The first project presentation (worth 5%of the marks) will take place on Autumn Week 7. This presentation is aimed at presenting the group’s proposed work (i.e., their understanding of the project briefs; the aims and objectives; their rough anticipation as to the ratio literature/primary data needed to fulfil the brief; a research strategy with research methods and a plan of action/detailed schedule). Each presentation should last a maximum of ten minutes.
On Autumn Week 11 teams will have to hand in the literature review. This is subject to pass/fail. The literature review will constitute integral part of the final report and the aim of the deadline is for students to receive feedback for the improvement of the material produced so far.
A second project presentation is scheduled for the Spring Week 9 (worth 10% of the marks). It is expected that – where possible – teams will present on site (i.e., in the area that constituted the focus of their work). A detailed calendar of presentation will be distributed in due course. The presentation should last a maximum of twenty minutes. A forty-five minute slot will be allocated to each group to include time for Q&A. There is no need to have a complete final report at this stage, but a draft should be ready at this time.
Both presentations should make use of visual aids where necessary, and all members of the groups should participate. Marks will be given for clarity of presentation, the use of any visual aids, as well as the substantive content. All members of staff, fellow students and relevant planning officers will be invited to attend the presentations; participation of all groups in presentations given by other groups is welcome.
Appropriate arrangements should be made between groups and project tutors for consultations and submission of preliminary draft reports prior to the final report deadline.
Each group will then prepare a final word processed version of the report for submission by Spring Week 11 (worth 65% of the marks). The report will include text and illustrative material. The word limit for this report is 15,000 words or, in case of graphic material, material produced in a comparable amount of time. The number and nature of material to hand in will have to be agreed with the module leader following the first presentation. The final report will be retained by the School so if members of the group require individual copies, or if the planning authority require final copies, provision should be made for this.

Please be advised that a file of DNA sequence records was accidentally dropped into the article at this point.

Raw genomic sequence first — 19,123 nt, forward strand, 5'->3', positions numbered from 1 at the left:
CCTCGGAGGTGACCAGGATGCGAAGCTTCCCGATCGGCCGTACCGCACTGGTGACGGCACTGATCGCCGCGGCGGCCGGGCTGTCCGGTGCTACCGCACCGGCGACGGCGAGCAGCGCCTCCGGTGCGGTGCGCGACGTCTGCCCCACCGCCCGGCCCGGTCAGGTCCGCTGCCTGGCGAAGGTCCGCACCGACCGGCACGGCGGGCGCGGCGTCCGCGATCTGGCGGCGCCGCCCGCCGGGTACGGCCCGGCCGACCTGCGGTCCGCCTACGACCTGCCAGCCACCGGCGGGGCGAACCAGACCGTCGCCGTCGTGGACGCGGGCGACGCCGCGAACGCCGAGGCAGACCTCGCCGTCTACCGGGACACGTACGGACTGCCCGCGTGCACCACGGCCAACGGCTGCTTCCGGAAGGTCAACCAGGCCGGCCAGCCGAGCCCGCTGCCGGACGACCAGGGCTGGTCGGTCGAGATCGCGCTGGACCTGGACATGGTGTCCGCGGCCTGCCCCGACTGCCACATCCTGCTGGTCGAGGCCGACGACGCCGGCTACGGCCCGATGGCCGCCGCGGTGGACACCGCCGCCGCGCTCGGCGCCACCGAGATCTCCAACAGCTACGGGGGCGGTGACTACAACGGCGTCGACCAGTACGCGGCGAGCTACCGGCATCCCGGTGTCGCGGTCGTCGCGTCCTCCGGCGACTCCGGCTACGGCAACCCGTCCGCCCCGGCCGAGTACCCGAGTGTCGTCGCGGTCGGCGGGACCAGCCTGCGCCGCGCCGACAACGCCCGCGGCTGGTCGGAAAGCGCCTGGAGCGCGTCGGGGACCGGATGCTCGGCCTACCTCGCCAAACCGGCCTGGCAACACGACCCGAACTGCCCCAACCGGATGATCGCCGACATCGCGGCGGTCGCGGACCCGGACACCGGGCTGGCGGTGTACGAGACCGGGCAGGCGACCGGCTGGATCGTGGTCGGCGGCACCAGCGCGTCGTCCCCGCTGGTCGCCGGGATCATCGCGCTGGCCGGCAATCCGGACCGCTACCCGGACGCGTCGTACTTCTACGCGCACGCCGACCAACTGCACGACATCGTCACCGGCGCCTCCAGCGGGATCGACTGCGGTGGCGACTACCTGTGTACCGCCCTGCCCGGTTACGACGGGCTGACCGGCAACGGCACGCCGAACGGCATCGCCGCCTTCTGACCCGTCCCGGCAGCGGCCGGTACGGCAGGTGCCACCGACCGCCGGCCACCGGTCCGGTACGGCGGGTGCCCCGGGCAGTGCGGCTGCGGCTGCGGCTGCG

The report is (unless otherwise stated in project briefs) a group piece of work and requires effective delegation of tasks within groups to produce a sizeable piece of work that is of benefit to the client and stands up as an academic research report.
Students will also have to hand in individually reflective practice logbooks. Assessment of these will count towards 20% of the final mark. Students (individually) can submit the first pages of their Individual Reflective Logbook in order to get initial feedback on it on Autumn Week 11. They will also be asked to hand in a form with ratings of other team members’ individual contributions and a form rating the client they have been working for.
This is a Learning Central module. All details, schedules of meetings, handouts, etc will be found on Learning Central. The coursework for this module is ‘non-standard’, hence all elements for assessment will have to be submitted in paper form (2 copies printed and bound) and virtual form (1 copy on CD or similar support) to CPLAN Reception, before 3pm on the day of the deadline.